"Hello, my name is Pete and I'm a guitar-a-holic." Every time I get my hands on a beautiful guitar or bass I imagine myself saying those words as I introduce myself to a roomful of like-minded addicts in some sort of twelve-step program for gear junkies. My addiction goes back to about age 3 or 4. My dad had a Sears Silvertone acoustic guitar and I thought it was the most beautiful thing ever made by the hand of man. And when the guitar was put away, I would stretch rubber bands across a cigar box and pretend that I was making music. And from that time to this very moment, I have led the life of a sex-addict working as an oil boy on a photo shoot for sunscreen products. For most of my life, I have been surrounded by beautiful instruments.
During my years at Shangri La, I had the opportunity to have some of the finest instruments in my hands on a daily basis. The studio owner had very wisely invested in a marvelous collection of vintage guitars and basses and I looked at that collection as my personal Golden Gate Bridge. Because the bridge is so massive, it is under constant maintenance. As soon as the crews finish repainting at one end, they go back and start all over again. Every one of those instruments was in perfect working order because a part of everyday was devoted to cleaning, restringing, intonating and making minor repairs. Every day was an orgy.
I learned a great deal about vintage instruments...how to date them accurately, the desirability factor of various makes, models and years...all the usual bullshit that fills the air at vintage guitar shows. But the most important thing I learned is that there are great guitars that can be had for the price of a good flight case...and there are priceless guitars that can be real dogs. A vintage guitar can be worth a boatload of cash to a collector, but that doesn't necessarily make it a great musical instrument. The guitars I'm going to concentrate on here are solid body electrics. Jazz guitars, flat top acoustics and semi-hollow body guitars are an entirely different matter.
As a player, I don't get overly excited about words like "dead mint", "ten out of ten" or "complete with original hang tags." Great guitars have usually been played...a lot. I've handled some guitars of museum quality that were dogs the day they came out of the factory. There is a mythical reverence for the hand work that went into the construction of Fender guitars and basses of the 50's. The fact is that those instruments were built to be affordable. Anything done by hand was done so because machines were either too expensive or had yet to be developed. One characteristic of hand work that escapes logical consideration is the variable level of quality control. The Fender factory of the 50's shouldn't be equated with a one-off boutique lutherie. These guitars were not hand carved by master craftsmen, they were assembled from pre-fabricated parts. And every once in a while, the perfect neck would find the perfect body and a fantastic guitar would be born. Many times those few great guitars would end up in the hands of great players.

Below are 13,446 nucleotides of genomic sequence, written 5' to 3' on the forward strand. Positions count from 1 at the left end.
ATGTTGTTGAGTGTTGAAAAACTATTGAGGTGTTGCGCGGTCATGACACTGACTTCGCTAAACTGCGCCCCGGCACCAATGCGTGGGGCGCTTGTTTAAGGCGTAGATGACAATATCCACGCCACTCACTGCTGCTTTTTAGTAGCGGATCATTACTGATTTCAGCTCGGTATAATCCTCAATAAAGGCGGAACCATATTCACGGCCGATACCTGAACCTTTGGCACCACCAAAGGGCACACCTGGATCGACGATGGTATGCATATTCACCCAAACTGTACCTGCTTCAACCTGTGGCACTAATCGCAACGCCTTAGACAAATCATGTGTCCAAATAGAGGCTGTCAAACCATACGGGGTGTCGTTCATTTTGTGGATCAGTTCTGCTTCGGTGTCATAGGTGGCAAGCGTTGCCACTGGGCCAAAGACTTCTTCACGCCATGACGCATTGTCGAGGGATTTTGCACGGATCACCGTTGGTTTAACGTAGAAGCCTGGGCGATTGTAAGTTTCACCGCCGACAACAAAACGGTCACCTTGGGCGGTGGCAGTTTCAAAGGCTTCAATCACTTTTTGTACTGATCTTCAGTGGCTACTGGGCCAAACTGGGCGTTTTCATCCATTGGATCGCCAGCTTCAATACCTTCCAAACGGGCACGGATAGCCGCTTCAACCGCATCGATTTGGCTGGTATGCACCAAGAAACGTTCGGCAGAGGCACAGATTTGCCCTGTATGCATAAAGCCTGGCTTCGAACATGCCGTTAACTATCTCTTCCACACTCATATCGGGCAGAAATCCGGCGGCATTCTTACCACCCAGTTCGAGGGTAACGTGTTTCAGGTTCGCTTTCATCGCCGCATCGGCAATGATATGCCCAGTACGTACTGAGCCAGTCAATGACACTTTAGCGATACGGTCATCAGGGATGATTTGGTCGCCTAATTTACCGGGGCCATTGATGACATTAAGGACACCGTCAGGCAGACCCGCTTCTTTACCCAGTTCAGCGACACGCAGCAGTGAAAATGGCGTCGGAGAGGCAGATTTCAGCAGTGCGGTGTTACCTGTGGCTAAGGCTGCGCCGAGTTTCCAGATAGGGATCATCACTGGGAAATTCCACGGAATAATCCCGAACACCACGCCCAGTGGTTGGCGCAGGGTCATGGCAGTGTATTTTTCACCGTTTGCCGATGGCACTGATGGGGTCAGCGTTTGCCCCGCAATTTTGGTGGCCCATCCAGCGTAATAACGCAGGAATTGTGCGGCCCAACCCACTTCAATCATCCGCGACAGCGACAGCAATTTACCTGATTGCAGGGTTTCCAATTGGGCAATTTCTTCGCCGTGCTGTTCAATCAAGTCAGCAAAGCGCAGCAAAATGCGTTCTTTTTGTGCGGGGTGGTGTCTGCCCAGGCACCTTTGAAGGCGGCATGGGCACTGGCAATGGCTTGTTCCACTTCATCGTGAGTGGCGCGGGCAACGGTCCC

This was In the days before musicians found it impossible to play a show without ten guitars on stage. Guitars and cases were thrown into car trunks, pick-up trucks and luggage bins with little regard for the cosmetically-obsessed collector of the future. There are plenty of stories of the "Holy Grail" being found tucked under a bed for 30 years in its original case complete with tags. Some of those guitars might turn out to be really great instruments. But maybe they were tossed under the bed because they didn't sound good or played like shit. The sad fact is that once those guitars are found, they rarely get the chance to prove themselves because the inflated price of "dead mint" vintage guitars almost insures that they will end up as trophies hanging some doctor's or lawyer's wall.
Yes, vintage guitars are wonderful artifacts of a magical era in pop music. But when it comes to solid body guitars built on an assembly line, it isn't unusual to play ten vintage beauties before finding an instrument that is everything it should be. The fact is that there are only so many old guitars. They don't build '54 Strats anymore. I've played four 1954 Stratocasters. Two were dogs, one was pretty nice and one was an exceptional guitar. Hint, the winner did not have the original tags. I've also been intimate with a half-dozen "Black-guard" Telecasters ranging from unbelievably mint to something that looked like it was dragged behind a tractor from gig to gig. The mint ones were stiff and unresponsive, which is probably why they were still mint. The old beater was probably one of the three best guitars I've ever played.
Because there are so few old guitars left, guitar manufacturers are now marketing replicas of some of the more desirable models at what I consider absurd prices. I actually bought a masterbuilt '54 Stratocaster myself. But I had to look through fourteen of them before I found one that was exceptional. Yes, they're pretty, but what makes them worth the price? They're still made out of wood and have a bit of hardware screwed on. If the "way they used to make 'em" is so special, why don't they make 'em like that now? well, I got news, They do. And I think that the standards of today's assembly line built instruments are far superior to what was being done in the "old days." The Fender "Hwy 1" guitars and basses are much better that the shit they were cranking out in the 70's...at a fraction of the cost. ( I just checked E-bay...there is an early 70's precision bass listed at $2900.00! Insane)
The bottom line is that I don't get too excited about ultra clean vintage instruments anymore. I say let the collectors shell out the bucks and hang them on their walls. There is no shortage of great playing, great sounding guitars out there. Go to a guitar shop, put on a blindfold and play twenty or thirty guitars. You might surprise yourself.